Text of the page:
After-Market Crash Parts Act

After-Market Crash Parts Act

Summary

Since only bodily injury claims are litigated, no-fault insurance only saves money in the bodily injury component of insurance premiums. However, savings can be achieved in the property damage component of premiums, as well. Often, the price of a replacement part reflects whether or not the original manufacturer has competition from a non-original manufacturer.

Naturally, insurers have sought to utilize these less expensive non-original equipment manufacturer crash parts (fenders, quarter panels, hoods, etc.), and as the market develops, it is likely that its beneficial effect will be seen through the lowering of the costs to repair cars. In fact, in many states collision coverage rates have stabilized or come down as a result of the availability and use of competitive replacement parts. Many insurers warrant these parts and the distributors for many of these parts offer warranties on them, as well.

However, warranty restrictions in several states restrict the free market in this area and threaten to drive non-original manufacturers out of business.

Model Policy

(Title, enacting clause, etc.)

Section 1. {Title.} This Act shall be known and may be cited as the After Market Crash Parts Act.

Section 2. {Definitions.} As used in this Act:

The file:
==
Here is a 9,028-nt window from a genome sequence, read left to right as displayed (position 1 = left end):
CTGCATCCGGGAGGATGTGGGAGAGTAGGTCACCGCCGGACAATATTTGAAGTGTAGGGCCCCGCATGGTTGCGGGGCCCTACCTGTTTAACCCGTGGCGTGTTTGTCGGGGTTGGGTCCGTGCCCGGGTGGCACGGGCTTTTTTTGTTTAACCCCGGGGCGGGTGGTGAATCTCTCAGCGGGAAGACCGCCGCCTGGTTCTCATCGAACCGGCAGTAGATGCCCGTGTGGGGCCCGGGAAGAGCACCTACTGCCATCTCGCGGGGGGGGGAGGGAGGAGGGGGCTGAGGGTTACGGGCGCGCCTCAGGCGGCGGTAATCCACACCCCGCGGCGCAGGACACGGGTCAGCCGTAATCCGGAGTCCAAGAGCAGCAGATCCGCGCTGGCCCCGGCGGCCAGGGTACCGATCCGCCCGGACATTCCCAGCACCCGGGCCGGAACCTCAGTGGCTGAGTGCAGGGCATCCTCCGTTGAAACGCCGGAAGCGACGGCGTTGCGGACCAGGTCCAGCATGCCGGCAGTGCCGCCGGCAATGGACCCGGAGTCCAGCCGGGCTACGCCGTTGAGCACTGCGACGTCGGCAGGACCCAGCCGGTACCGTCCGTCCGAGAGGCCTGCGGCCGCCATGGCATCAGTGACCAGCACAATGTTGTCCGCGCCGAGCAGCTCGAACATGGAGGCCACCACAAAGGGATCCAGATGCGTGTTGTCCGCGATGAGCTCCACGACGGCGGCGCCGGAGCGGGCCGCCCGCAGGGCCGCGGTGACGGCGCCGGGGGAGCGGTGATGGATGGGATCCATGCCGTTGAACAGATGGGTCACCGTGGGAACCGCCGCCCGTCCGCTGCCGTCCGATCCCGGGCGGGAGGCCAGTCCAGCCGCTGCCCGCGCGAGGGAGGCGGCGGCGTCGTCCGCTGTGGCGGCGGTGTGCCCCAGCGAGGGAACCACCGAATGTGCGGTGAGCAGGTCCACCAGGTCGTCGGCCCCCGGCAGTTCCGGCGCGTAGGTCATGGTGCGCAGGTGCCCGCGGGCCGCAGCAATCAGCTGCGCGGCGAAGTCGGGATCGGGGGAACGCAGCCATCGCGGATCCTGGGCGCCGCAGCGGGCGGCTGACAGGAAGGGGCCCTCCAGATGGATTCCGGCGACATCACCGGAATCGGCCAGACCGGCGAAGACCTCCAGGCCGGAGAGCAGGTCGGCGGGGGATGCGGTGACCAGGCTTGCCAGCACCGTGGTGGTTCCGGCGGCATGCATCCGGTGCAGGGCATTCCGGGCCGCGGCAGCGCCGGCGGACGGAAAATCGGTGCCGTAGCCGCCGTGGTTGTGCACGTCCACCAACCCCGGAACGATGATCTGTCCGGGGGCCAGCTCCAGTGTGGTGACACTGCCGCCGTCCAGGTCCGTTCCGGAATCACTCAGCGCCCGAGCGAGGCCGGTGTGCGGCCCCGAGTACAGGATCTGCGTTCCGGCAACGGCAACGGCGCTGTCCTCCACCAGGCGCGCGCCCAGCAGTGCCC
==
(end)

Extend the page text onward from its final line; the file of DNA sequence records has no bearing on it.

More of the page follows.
(A) “Insurer” includes an insurance company and any person authorized to represent the insurer with respect to a claim.

(B) “After-market crash part” means a replacement for any of the non-mechanical sheet metal or plastic parts that generally constitute the exterior of a motor vehicle, including inner and outer panels.

(C) “Non-original equipment manufacturer (non-OEM) after-market crash part” means after-market crash parts not made for or by the manufacturer of the motor vehicle.

Section 3. {Identification.} Any after-market crash part supplied by a non–original equipment manufacturer for use in this state after the effective date of this regulation shall have affixed thereto or inscribed thereon the logo or name of its manufacturer. Such manufacturer’s logo or name shall be visible after installation whenever practicable.

Section 4. {Disclosure.} No insurer shall specify directly or indirectly the use of non-OEM after-market crash parts in the repair of an insured’s motor vehicle without disclosing the intended use of such parts. In all instances where non-OEM after-market crash parts are intended for use by an insurer:

(A) the written estimate shall clearly identify each such part;

(B) the disclosure document containing the following information in 10-point or larger type shall appear on or be attached to the insured’s copy of the estimate: “This estimate has been prepared based on the use of one or more crash parts supplied by a source other than the manufacturer of your motor vehicle. Warranties applicable to these replacement parts are provided by the parts manufacturer or distributor rather than by the manufacturer of your vehicle.”

Section 5. {Enforcement.} Violations of this regulation shall be enforced through the Unfair Trade Practices Act by the penalties provided for in said Act.

Section 6. {Severability clause.}

Section 7. {Repealer clause.}

Section 8. {Effective Date.}

 

Approved by the ALEC Board of Directors on January 1995. 

Reapproved by the ALEC Board of Directors on January 28, 2013.

Keyword Tags: Commerce Insurance and Economic Development Task Force, Insurance